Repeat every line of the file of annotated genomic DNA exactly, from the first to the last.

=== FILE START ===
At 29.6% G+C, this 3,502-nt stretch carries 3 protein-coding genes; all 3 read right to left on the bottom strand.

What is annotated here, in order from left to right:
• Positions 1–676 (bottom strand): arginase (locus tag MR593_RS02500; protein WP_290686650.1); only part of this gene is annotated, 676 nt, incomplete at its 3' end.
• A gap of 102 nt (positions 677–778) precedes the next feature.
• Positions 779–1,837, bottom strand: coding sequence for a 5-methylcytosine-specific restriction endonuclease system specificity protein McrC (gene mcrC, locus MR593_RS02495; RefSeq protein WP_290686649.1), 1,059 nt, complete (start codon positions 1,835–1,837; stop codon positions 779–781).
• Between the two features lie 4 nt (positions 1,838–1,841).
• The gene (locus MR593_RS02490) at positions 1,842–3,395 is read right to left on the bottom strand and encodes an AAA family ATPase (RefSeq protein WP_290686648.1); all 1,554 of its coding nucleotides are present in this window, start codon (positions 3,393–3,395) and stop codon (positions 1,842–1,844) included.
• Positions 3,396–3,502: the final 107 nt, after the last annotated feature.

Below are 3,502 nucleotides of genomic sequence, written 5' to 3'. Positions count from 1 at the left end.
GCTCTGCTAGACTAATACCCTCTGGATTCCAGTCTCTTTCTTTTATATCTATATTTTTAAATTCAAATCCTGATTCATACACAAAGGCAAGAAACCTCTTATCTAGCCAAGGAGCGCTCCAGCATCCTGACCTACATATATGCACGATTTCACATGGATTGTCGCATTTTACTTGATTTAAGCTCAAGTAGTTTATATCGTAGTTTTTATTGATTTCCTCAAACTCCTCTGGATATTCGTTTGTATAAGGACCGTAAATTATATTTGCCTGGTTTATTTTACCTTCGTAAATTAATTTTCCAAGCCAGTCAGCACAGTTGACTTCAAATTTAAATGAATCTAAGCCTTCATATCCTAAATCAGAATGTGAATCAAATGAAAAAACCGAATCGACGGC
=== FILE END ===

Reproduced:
At 29.6% G+C, this 3,502-nt stretch carries 3 protein-coding genes; all 3 read right to left on the bottom strand.

What is annotated here, in order from left to right:
• Positions 1–676 (bottom strand): arginase (locus tag MR593_RS02500; protein WP_290686650.1); only part of this gene is annotated, 676 nt, incomplete at its 3' end.
• A gap of 102 nt (positions 677–778) precedes the next feature.
• Positions 779–1,837, bottom strand: coding sequence for a 5-methylcytosine-specific restriction endonuclease system specificity protein McrC (gene mcrC, locus MR593_RS02495; RefSeq protein WP_290686649.1), 1,059 nt, complete (start codon positions 1,835–1,837; stop codon positions 779–781).
• Between the two features lie 4 nt (positions 1,838–1,841).
• The gene (locus MR593_RS02490) at positions 1,842–3,395 is read right to left on the bottom strand and encodes an AAA family ATPase (RefSeq protein WP_290686648.1); all 1,554 of its coding nucleotides are present in this window, start codon (positions 3,393–3,395) and stop codon (positions 1,842–1,844) included.
• Positions 3,396–3,502: the final 107 nt, after the last annotated feature.

Below are 3,502 nucleotides of genomic sequence, written 5' to 3'. Positions count from 1 at the left end.
GCTCTGCTAGACTAATACCCTCTGGATTCCAGTCTCTTTCTTTTATATCTATATTTTTAAATTCAAATCCTGATTCATACACAAAGGCAAGAAACCTCTTATCTAGCCAAGGAGCGCTCCAGCATCCTGACCTACATATATGCACGATTTCACATGGATTGTCGCATTTTACTTGATTTAAGCTCAAGTAGTTTATATCGTAGTTTTTATTGATTTCCTCAAACTCCTCTGGATATTCGTTTGTATAAGGACCGTAAATTATATTTGCCTGGTTTATTTTACCTTCGTAAATTAATTTTCCAAGCCAGTCAGCACAGTTGACTTCAAATTTAAATGAATCTAAGCCTTCATATCCTAAATCAGAATGTGAATCAAATGAAAAAACCGAATCGACGGC